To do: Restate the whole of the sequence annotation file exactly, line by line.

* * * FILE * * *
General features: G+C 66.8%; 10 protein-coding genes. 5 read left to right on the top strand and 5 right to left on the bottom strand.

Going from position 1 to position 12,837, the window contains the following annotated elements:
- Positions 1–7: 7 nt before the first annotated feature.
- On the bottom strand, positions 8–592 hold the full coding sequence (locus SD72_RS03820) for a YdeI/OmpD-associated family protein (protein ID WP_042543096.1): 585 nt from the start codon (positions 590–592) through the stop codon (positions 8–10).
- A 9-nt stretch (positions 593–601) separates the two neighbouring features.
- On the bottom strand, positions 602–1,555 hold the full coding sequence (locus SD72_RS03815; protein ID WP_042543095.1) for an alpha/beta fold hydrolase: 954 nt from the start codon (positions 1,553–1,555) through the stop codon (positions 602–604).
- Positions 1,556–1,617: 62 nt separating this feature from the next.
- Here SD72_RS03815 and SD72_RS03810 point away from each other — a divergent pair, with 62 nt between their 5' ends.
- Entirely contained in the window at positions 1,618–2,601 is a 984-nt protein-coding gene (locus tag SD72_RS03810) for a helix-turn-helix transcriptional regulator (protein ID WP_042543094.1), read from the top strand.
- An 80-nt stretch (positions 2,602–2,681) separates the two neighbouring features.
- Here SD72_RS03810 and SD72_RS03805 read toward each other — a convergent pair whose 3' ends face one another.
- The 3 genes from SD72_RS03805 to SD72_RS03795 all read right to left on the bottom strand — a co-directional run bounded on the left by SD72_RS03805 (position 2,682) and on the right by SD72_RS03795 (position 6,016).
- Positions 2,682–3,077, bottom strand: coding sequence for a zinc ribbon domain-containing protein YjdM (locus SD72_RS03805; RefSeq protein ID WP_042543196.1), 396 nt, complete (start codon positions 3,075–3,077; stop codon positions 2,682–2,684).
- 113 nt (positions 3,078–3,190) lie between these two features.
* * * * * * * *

General features: G+C 66.8%; 10 protein-coding genes. 5 read left to right on the top strand and 5 right to left on the bottom strand.

Going from position 1 to position 12,837, the window contains the following annotated elements:
- Positions 1–7: 7 nt before the first annotated feature.
- On the bottom strand, positions 8–592 hold the full coding sequence (locus SD72_RS03820) for a YdeI/OmpD-associated family protein (protein ID WP_042543096.1): 585 nt from the start codon (positions 590–592) through the stop codon (positions 8–10).
- A 9-nt stretch (positions 593–601) separates the two neighbouring features.
- On the bottom strand, positions 602–1,555 hold the full coding sequence (locus SD72_RS03815; protein ID WP_042543095.1) for an alpha/beta fold hydrolase: 954 nt from the start codon (positions 1,553–1,555) through the stop codon (positions 602–604).
- Positions 1,556–1,617: 62 nt separating this feature from the next.
- Here SD72_RS03815 and SD72_RS03810 point away from each other — a divergent pair, with 62 nt between their 5' ends.
- Entirely contained in the window at positions 1,618–2,601 is a 984-nt protein-coding gene (locus tag SD72_RS03810) for a helix-turn-helix transcriptional regulator (protein ID WP_042543094.1), read from the top strand.
- An 80-nt stretch (positions 2,602–2,681) separates the two neighbouring features.
- Here SD72_RS03810 and SD72_RS03805 read toward each other — a convergent pair whose 3' ends face one another.
- The 3 genes from SD72_RS03805 to SD72_RS03795 all read right to left on the bottom strand — a co-directional run bounded on the left by SD72_RS03805 (position 2,682) and on the right by SD72_RS03795 (position 6,016).
- Positions 2,682–3,077, bottom strand: coding sequence for a zinc ribbon domain-containing protein YjdM (locus SD72_RS03805; RefSeq protein ID WP_042543196.1), 396 nt, complete (start codon positions 3,075–3,077; stop codon positions 2,682–2,684).
- 113 nt (positions 3,078–3,190) lie between these two features.